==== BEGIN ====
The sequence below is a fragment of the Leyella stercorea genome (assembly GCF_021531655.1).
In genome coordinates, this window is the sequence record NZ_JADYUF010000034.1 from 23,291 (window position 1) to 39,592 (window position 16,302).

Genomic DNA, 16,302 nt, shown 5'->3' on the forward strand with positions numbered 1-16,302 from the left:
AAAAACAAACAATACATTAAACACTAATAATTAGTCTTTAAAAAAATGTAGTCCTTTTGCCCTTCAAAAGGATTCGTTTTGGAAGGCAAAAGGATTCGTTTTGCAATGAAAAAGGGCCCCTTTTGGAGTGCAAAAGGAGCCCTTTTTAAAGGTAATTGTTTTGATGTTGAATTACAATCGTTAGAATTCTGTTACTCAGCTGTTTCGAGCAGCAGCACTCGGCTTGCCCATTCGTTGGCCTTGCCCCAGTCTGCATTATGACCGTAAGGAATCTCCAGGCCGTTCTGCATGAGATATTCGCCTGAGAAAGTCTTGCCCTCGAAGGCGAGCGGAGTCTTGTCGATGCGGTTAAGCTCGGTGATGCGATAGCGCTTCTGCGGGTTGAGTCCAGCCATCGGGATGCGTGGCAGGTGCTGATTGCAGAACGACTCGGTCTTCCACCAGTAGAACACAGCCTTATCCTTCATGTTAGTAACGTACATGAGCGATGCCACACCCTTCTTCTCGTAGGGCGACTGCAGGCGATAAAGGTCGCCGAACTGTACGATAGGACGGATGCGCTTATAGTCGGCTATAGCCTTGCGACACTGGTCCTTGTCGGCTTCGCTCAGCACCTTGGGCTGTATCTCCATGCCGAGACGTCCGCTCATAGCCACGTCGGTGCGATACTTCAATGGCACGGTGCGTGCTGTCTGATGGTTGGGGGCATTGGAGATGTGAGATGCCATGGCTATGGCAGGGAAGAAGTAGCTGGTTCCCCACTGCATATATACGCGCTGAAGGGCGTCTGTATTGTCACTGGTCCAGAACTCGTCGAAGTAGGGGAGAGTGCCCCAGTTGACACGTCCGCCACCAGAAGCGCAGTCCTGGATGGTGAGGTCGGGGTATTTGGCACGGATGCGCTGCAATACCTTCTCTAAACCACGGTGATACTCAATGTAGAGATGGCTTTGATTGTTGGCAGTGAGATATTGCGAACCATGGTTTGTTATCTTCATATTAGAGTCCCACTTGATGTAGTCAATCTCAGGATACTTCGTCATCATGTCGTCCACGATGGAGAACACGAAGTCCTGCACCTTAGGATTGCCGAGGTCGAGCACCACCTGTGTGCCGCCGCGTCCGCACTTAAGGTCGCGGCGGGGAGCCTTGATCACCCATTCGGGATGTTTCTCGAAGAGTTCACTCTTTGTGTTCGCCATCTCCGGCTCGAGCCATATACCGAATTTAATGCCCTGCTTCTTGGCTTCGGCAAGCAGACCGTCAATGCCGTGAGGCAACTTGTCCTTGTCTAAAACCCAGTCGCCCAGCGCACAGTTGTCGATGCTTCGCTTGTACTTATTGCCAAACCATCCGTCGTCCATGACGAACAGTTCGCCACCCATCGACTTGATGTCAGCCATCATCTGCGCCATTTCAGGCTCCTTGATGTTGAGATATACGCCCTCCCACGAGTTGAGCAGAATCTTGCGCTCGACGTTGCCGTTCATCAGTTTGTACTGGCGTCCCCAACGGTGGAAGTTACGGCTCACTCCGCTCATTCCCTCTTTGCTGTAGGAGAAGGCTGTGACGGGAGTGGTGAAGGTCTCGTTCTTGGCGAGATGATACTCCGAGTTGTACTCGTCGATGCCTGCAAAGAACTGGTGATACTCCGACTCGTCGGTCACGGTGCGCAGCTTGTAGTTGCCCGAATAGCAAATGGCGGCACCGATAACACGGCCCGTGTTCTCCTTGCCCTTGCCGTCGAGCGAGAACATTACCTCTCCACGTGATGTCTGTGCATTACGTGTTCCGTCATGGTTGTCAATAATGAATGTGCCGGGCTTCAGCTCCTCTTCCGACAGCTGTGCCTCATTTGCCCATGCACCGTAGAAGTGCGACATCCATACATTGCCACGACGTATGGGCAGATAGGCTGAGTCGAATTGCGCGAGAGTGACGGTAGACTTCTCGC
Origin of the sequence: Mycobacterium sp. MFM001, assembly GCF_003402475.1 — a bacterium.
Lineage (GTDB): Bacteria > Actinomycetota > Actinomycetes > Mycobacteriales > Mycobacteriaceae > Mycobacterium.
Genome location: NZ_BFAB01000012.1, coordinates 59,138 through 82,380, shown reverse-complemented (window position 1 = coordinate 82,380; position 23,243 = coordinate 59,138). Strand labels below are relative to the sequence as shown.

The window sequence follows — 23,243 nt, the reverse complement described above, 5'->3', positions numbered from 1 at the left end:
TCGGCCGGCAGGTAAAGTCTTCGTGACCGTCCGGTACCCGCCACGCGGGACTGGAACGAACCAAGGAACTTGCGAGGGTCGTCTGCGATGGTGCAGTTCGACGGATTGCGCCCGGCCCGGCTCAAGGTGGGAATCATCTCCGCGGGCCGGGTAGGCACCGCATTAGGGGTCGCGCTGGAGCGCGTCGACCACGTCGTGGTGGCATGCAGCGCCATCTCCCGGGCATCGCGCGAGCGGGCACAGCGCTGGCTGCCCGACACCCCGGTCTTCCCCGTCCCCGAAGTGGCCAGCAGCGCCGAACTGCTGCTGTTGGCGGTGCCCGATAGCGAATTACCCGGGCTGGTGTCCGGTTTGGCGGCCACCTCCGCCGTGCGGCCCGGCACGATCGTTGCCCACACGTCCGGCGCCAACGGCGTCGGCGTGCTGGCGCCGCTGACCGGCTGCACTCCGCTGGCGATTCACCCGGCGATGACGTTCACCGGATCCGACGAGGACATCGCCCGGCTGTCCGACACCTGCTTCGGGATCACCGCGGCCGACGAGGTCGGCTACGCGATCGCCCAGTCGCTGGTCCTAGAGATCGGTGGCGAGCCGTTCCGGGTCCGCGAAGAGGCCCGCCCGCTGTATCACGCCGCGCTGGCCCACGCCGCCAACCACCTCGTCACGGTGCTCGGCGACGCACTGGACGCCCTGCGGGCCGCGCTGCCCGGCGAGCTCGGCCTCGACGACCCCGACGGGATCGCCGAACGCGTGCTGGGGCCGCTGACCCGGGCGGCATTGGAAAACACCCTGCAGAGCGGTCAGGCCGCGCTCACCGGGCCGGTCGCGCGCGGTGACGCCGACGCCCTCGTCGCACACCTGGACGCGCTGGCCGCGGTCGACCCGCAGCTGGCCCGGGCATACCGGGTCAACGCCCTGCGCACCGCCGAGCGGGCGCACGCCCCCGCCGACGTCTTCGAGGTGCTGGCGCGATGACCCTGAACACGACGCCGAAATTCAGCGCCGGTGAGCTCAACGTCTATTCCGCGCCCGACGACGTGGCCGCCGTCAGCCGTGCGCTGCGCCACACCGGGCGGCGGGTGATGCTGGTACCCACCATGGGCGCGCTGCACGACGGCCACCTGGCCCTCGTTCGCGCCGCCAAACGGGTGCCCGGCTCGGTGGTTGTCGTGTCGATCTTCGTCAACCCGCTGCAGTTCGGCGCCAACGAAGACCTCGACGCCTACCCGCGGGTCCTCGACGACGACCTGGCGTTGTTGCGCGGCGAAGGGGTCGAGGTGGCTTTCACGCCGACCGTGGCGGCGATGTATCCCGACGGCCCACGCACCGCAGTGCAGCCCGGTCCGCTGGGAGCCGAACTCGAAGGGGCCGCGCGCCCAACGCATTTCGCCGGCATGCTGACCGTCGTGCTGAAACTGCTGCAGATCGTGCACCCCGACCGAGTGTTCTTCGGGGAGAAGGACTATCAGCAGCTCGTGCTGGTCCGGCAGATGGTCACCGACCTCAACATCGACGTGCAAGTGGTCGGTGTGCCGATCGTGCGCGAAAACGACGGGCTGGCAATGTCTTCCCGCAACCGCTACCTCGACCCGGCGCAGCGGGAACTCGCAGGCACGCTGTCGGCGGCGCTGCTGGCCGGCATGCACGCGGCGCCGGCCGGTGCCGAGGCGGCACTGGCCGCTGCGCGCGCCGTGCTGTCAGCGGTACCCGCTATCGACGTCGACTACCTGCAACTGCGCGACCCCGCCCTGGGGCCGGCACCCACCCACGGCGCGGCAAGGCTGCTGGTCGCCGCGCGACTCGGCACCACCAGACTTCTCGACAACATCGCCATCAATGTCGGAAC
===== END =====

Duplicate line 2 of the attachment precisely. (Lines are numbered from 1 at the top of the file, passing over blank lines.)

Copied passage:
In genome coordinates, this window is the sequence record NZ_JADYUF010000034.1 from 23,291 (window position 1) to 39,592 (window position 16,302).